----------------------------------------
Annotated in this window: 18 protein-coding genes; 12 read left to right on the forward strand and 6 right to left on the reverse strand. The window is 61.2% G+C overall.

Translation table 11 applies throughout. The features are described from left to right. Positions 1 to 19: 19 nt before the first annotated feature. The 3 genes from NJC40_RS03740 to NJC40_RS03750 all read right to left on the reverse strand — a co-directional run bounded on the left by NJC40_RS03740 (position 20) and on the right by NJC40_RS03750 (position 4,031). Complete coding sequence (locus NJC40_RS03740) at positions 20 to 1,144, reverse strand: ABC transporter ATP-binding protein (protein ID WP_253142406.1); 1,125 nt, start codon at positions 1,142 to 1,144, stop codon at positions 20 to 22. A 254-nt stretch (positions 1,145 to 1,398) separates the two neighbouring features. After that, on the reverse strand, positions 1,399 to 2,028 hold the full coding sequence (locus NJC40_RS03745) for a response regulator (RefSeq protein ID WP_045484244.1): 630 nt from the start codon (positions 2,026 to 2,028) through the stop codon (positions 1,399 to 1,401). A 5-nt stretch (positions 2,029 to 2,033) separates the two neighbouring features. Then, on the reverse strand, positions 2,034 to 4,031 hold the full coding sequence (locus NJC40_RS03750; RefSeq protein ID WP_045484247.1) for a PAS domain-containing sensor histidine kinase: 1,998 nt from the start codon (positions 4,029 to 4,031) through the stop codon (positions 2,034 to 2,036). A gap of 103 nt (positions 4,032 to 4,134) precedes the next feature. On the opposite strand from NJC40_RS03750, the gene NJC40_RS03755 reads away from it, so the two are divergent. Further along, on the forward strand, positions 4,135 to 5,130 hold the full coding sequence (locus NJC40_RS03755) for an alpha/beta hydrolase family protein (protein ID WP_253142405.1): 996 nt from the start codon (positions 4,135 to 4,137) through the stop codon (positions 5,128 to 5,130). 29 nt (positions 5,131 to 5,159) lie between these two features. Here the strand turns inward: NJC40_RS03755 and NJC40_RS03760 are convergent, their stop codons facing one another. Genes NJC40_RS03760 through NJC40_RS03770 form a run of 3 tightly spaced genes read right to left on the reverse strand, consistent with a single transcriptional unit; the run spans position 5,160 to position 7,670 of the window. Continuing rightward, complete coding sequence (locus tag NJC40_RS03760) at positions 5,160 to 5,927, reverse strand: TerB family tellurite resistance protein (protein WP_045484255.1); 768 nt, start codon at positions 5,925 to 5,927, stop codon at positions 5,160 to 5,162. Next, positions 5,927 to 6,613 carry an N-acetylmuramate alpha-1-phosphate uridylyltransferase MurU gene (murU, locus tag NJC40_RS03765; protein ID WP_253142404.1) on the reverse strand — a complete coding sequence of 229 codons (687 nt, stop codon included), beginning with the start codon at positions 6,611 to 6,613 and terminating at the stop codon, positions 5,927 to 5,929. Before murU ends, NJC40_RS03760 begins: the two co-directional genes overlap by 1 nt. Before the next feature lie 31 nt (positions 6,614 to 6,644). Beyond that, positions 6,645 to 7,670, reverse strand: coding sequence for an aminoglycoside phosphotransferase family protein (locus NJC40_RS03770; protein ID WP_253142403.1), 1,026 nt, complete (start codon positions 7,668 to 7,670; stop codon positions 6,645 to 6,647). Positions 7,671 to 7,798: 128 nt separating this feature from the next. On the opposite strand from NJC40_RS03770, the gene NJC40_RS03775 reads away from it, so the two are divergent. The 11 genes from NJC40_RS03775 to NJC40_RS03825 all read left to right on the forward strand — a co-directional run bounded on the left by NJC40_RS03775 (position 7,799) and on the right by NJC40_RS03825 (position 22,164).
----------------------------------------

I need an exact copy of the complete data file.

Annotated in this window: 18 protein-coding genes; 12 read left to right on the forward strand and 6 right to left on the reverse strand. The window is 61.2% G+C overall.

Translation table 11 applies throughout. The features are described from left to right. Positions 1 to 19: 19 nt before the first annotated feature. The 3 genes from NJC40_RS03740 to NJC40_RS03750 all read right to left on the reverse strand — a co-directional run bounded on the left by NJC40_RS03740 (position 20) and on the right by NJC40_RS03750 (position 4,031). Complete coding sequence (locus NJC40_RS03740) at positions 20 to 1,144, reverse strand: ABC transporter ATP-binding protein (protein ID WP_253142406.1); 1,125 nt, start codon at positions 1,142 to 1,144, stop codon at positions 20 to 22. A 254-nt stretch (positions 1,145 to 1,398) separates the two neighbouring features. After that, on the reverse strand, positions 1,399 to 2,028 hold the full coding sequence (locus NJC40_RS03745) for a response regulator (RefSeq protein ID WP_045484244.1): 630 nt from the start codon (positions 2,026 to 2,028) through the stop codon (positions 1,399 to 1,401). A 5-nt stretch (positions 2,029 to 2,033) separates the two neighbouring features. Then, on the reverse strand, positions 2,034 to 4,031 hold the full coding sequence (locus NJC40_RS03750; RefSeq protein ID WP_045484247.1) for a PAS domain-containing sensor histidine kinase: 1,998 nt from the start codon (positions 4,029 to 4,031) through the stop codon (positions 2,034 to 2,036). A gap of 103 nt (positions 4,032 to 4,134) precedes the next feature. On the opposite strand from NJC40_RS03750, the gene NJC40_RS03755 reads away from it, so the two are divergent. Further along, on the forward strand, positions 4,135 to 5,130 hold the full coding sequence (locus NJC40_RS03755) for an alpha/beta hydrolase family protein (protein ID WP_253142405.1): 996 nt from the start codon (positions 4,135 to 4,137) through the stop codon (positions 5,128 to 5,130). 29 nt (positions 5,131 to 5,159) lie between these two features. Here the strand turns inward: NJC40_RS03755 and NJC40_RS03760 are convergent, their stop codons facing one another. Genes NJC40_RS03760 through NJC40_RS03770 form a run of 3 tightly spaced genes read right to left on the reverse strand, consistent with a single transcriptional unit; the run spans position 5,160 to position 7,670 of the window. Continuing rightward, complete coding sequence (locus tag NJC40_RS03760) at positions 5,160 to 5,927, reverse strand: TerB family tellurite resistance protein (protein WP_045484255.1); 768 nt, start codon at positions 5,925 to 5,927, stop codon at positions 5,160 to 5,162. Next, positions 5,927 to 6,613 carry an N-acetylmuramate alpha-1-phosphate uridylyltransferase MurU gene (murU, locus tag NJC40_RS03765; protein ID WP_253142404.1) on the reverse strand — a complete coding sequence of 229 codons (687 nt, stop codon included), beginning with the start codon at positions 6,611 to 6,613 and terminating at the stop codon, positions 5,927 to 5,929. Before murU ends, NJC40_RS03760 begins: the two co-directional genes overlap by 1 nt. Before the next feature lie 31 nt (positions 6,614 to 6,644). Beyond that, positions 6,645 to 7,670, reverse strand: coding sequence for an aminoglycoside phosphotransferase family protein (locus NJC40_RS03770; protein ID WP_253142403.1), 1,026 nt, complete (start codon positions 7,668 to 7,670; stop codon positions 6,645 to 6,647). Positions 7,671 to 7,798: 128 nt separating this feature from the next. On the opposite strand from NJC40_RS03770, the gene NJC40_RS03775 reads away from it, so the two are divergent. The 11 genes from NJC40_RS03775 to NJC40_RS03825 all read left to right on the forward strand — a co-directional run bounded on the left by NJC40_RS03775 (position 7,799) and on the right by NJC40_RS03825 (position 22,164).